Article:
Male and female are similar.
The juvenile resembles adult but it has fluffy plumage, and the underparts are less streaked.
The chick has dense white down on the pink skin.

The Northern Boobook has three subspecies.
N.j. japonica (described above) is found in South Korea and Japan.

N.j. florensis occurs in SE Siberia (Ussuriland and Sakhalin Island), N and C China to North Korea. It winters S to Greater and Lesser Sundas.
This race is larger and paler than nominate.  

N.j. totogo is found on Ryukyu Islands, Taiwan and Lanyu. It is sedentary.
This race is smaller with slightly shorter wings.
Depending on the authors, the race “totogo” is sometimes considered as a separate species named Ryukyu Boobook (Ninox totogo).

The Northern Boobook frequents a variety of forest types such as lowland deciduous forests with tall trees, evergreen and coniferous forests, plantations, wooded parks and gardens, and also mangroves and swamps.
The species occurs from sea-level up to 1,700 metres of elevation.

The usual calls of the Northern Boobook are described as a sharp, nasal “heeoo”, a quiet, rolling “kerrrr” resembling a cat purring, and also a cat-like “meew”.
The song is pleasant and almost musical, not a loud sound but it can be heard at a distance. The bird utters 2-3 short, hollow “woop” notes at the same pitch with audible gap between the notes. These sounds are uttered in series with pauses between them. The breeding adults produce a series of deep “ho-ho, ho-ho, ho-ho, ho-ho, ho-ho, ho-ho, ho-ho”.

The Northern Boobook feeds primarily on invertebrates in summer such as large butterflies and various other flying insects. But crabs, lizards, amphibians, small birds and small rodents (including bats) are also part of its diet.
It is nocturnal, hunting from perch in clearings, at forest edges or in cultivated fields. The prey are caught on the ground or in the foliage, and insects are caught in mid-air.
During the day, the owl roosts among the dense vegetation.

At the beginning of the breeding season, the male sings prior to pair formation. During this period, the mates are observed moving around together and singing more frequently. This behaviour occurs during the period of copulation.
This species is a cavity-nester.

The migratory races spend the winter on the Greater and Lesser Sundas, and some also in E China.
This species is vagrant in Alaska.  

The members of genus Ninox are amongst the more agile fliers. They fly through the trees at high speed without touching the branches. They perform sharp turns and almost vertical rises and falls.

On Taiwan, the egg-laying takes place from mid-March through April.
The Northern Boobook nests in natural cavity, often a hole in large tree, about 4-9 metres above the ground.

The female lays 3-4 white eggs and incubates during 25-31 days. She is usually fed by the male during this period.
At hatching, the chicks have dense white down. They are fed by both parents. They remain at nest about 24-26 days, and fledge in May.

The Northern Boobook is usually common to uncommon, depending on the range. It is the most common breeding owl in Japan.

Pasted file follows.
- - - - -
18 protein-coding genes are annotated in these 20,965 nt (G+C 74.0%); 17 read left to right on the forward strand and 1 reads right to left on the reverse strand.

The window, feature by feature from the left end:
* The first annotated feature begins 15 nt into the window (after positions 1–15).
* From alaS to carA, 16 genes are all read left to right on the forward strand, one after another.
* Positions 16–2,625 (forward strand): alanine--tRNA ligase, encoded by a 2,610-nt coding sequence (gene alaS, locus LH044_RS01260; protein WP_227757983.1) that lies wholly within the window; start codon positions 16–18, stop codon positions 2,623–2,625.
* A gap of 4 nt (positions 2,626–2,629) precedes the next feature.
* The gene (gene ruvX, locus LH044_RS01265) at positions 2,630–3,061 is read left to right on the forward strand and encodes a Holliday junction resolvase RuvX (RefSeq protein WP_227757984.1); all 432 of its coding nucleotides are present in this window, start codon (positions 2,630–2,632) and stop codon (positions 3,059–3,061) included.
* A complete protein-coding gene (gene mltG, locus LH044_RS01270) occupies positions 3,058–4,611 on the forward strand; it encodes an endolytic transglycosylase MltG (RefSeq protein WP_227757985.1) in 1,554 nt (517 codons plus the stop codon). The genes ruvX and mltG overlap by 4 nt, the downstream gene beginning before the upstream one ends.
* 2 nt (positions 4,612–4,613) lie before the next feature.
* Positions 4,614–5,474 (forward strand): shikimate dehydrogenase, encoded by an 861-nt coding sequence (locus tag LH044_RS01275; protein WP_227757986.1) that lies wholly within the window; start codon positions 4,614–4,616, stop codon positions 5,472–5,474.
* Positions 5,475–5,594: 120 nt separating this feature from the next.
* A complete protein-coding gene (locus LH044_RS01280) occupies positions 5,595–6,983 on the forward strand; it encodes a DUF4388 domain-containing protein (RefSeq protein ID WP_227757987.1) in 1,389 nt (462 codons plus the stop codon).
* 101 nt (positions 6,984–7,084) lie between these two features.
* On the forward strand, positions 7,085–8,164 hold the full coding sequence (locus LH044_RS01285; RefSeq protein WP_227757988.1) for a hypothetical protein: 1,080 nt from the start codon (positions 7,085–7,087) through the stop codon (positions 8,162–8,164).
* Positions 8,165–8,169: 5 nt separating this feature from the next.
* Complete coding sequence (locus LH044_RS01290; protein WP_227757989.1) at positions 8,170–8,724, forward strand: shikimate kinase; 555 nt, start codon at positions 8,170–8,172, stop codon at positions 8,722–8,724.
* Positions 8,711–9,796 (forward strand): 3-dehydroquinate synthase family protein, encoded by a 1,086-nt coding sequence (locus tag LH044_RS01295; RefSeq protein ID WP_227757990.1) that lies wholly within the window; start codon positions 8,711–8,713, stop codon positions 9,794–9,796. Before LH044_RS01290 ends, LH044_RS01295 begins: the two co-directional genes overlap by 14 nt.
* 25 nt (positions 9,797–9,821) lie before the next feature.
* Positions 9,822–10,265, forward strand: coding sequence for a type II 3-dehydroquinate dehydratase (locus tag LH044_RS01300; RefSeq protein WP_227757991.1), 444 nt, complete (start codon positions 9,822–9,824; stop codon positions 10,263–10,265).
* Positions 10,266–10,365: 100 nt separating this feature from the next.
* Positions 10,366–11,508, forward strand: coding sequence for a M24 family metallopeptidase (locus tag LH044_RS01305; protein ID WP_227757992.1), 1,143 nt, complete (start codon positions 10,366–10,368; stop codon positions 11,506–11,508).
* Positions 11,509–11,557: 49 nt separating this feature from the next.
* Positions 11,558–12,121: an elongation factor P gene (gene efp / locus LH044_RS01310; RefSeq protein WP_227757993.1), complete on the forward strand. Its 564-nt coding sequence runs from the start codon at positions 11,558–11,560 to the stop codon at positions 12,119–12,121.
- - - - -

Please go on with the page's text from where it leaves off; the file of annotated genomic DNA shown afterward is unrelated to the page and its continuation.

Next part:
The population is suspected to be stable and declines are not reported.
The species is not globally threatened, and the Northern Boobook is currently evaluated as Least Concern.

Fr: Ninoxe boréale
Ang: Northern Boobook
All: Nördlicher-Boobookkauz
Esp: Nínox Japonés
Ita: Gufastore settentrionale
Nd: Noord-Aziatische Valkuil
Sd: nordlig spökuggla


William Price
PBase-tereksandpiper & Flickr William Price

Text by Nicole Bouglouan


HANDBOOK OF THE BIRDS OF THE WORLD Vol 5 by Josep del Hoyo-Andrew Elliott-Jordi Sargatal - Lynx Edicions - ISBN: 8487334253

OWLS OF THE   WORLD – By Claus König, Friedhelm Weick and Jan-Hendrik Becking - IBSN 978-0-7136-6548-2

Owls of the World - A Photographic Guide: Second Edition – By Heimo Mikkola – Editeur: A&C Black, 2014 – ISBN: 147290592X, 9781472905925

Avibase (Denis Lepage)

Birdlife International

Birds of the World

Thai National Parks

Territorial behaviour of Northern Boobook Ninox japonica, on Calayan Island, northern Philippines

Genetic differentiation between migratory and sedentary populations of the Northern Boobook (Ninox japonica), with the discovery of a novel cryptic sedentary lineage [2013]

South Dakota Birds and Birding – (Terry L. Sohl)

Bird Fellow

The Owl Pages (Deane P.Lewis) 

Wikipedia, the free encyclopaedia


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Northern Boobook
Ninox japonica

Strigiformes Order – Strigidae Family

The Northern Boobook was formerly a subspecies of the Brown Hawk-Owl (N. scutulata), but it is now a full species with three subspecies. It is endemic to E and S Asia.
This species is found in E Russia, North Korea, South Korea, N and C China, Taiwan and Japan. It frequents deciduous forests, conifer and mixed woodlands, and wooded parks and gardens, from sea-level up to 1,700 metres of elevation.
The Northern Boobook typically feeds on invertebrates, amphibians, small birds and rodents (including bats) caught at night from perches. It nests in natural cavities, usually a hole in large tree.
The Northern Boobook is common to uncommon, depending on the range. But currently, the species is not globally threatened.

Length: 31-33 cm
Wingspan: 66-70 cm
Weight: 168-250 g

The Northern Boobook is a medium-sized owl.
The upperparts are dark brown with some white markings on scapulars. The tail is brown with broad, dark bars. The wings are long, giving the bird a hawk-like appearance.
The underparts are whitish with conspicuous, broad, longitudinal brown streaks.
Head and neck are mostly greyish-brown. On the head, the ear-tufts and the facial disk are absent, but we can see a white patch between the eyes.
The bill is blackish with dull greenish cere. The eyes are golden yellow. The tarsi are sparsely feathered. The feet are yellowish.